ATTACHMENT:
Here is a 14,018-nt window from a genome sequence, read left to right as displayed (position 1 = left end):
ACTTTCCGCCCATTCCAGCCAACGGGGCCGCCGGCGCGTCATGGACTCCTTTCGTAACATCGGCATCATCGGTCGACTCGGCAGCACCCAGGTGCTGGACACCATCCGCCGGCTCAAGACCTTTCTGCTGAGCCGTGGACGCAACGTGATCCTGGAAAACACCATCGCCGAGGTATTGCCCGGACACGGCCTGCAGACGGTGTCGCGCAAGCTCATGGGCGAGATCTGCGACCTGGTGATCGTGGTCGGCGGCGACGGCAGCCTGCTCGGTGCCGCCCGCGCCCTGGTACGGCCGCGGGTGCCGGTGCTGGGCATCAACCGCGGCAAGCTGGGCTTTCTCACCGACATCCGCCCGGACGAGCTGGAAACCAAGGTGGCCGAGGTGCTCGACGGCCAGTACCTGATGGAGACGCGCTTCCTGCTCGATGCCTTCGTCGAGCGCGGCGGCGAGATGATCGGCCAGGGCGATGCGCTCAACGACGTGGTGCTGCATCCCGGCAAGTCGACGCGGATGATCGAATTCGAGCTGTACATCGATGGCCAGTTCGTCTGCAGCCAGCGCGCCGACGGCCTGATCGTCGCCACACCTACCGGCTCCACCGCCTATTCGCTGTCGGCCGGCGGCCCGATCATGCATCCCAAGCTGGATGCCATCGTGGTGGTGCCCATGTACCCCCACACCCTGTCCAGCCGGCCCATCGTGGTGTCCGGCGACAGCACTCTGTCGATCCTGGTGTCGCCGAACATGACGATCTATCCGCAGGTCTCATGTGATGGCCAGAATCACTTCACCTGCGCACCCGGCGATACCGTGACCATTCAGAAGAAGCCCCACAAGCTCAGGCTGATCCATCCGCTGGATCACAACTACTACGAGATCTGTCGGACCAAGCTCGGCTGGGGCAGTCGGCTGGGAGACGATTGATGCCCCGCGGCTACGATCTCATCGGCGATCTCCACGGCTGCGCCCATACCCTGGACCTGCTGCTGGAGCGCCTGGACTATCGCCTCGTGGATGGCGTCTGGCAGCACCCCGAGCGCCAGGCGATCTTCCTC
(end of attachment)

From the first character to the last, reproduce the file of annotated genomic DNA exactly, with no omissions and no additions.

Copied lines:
Here is a 14,018-nt window from a genome sequence, read left to right as displayed (position 1 = left end):
ACTTTCCGCCCATTCCAGCCAACGGGGCCGCCGGCGCGTCATGGACTCCTTTCGTAACATCGGCATCATCGGTCGACTCGGCAGCACCCAGGTGCTGGACACCATCCGCCGGCTCAAGACCTTTCTGCTGAGCCGTGGACGCAACGTGATCCTGGAAAACACCATCGCCGAGGTATTGCCCGGACACGGCCTGCAGACGGTGTCGCGCAAGCTCATGGGCGAGATCTGCGACCTGGTGATCGTGGTCGGCGGCGACGGCAGCCTGCTCGGTGCCGCCCGCGCCCTGGTACGGCCGCGGGTGCCGGTGCTGGGCATCAACCGCGGCAAGCTGGGCTTTCTCACCGACATCCGCCCGGACGAGCTGGAAACCAAGGTGGCCGAGGTGCTCGACGGCCAGTACCTGATGGAGACGCGCTTCCTGCTCGATGCCTTCGTCGAGCGCGGCGGCGAGATGATCGGCCAGGGCGATGCGCTCAACGACGTGGTGCTGCATCCCGGCAAGTCGACGCGGATGATCGAATTCGAGCTGTACATCGATGGCCAGTTCGTCTGCAGCCAGCGCGCCGACGGCCTGATCGTCGCCACACCTACCGGCTCCACCGCCTATTCGCTGTCGGCCGGCGGCCCGATCATGCATCCCAAGCTGGATGCCATCGTGGTGGTGCCCATGTACCCCCACACCCTGTCCAGCCGGCCCATCGTGGTGTCCGGCGACAGCACTCTGTCGATCCTGGTGTCGCCGAACATGACGATCTATCCGCAGGTCTCATGTGATGGCCAGAATCACTTCACCTGCGCACCCGGCGATACCGTGACCATTCAGAAGAAGCCCCACAAGCTCAGGCTGATCCATCCGCTGGATCACAACTACTACGAGATCTGTCGGACCAAGCTCGGCTGGGGCAGTCGGCTGGGAGACGATTGATGCCCCGCGGCTACGATCTCATCGGCGATCTCCACGGCTGCGCCCATACCCTGGACCTGCTGCTGGAGCGCCTGGACTATCGCCTCGTGGATGGCGTCTGGCAGCACCCCGAGCGCCAGGCGATCTTCCTC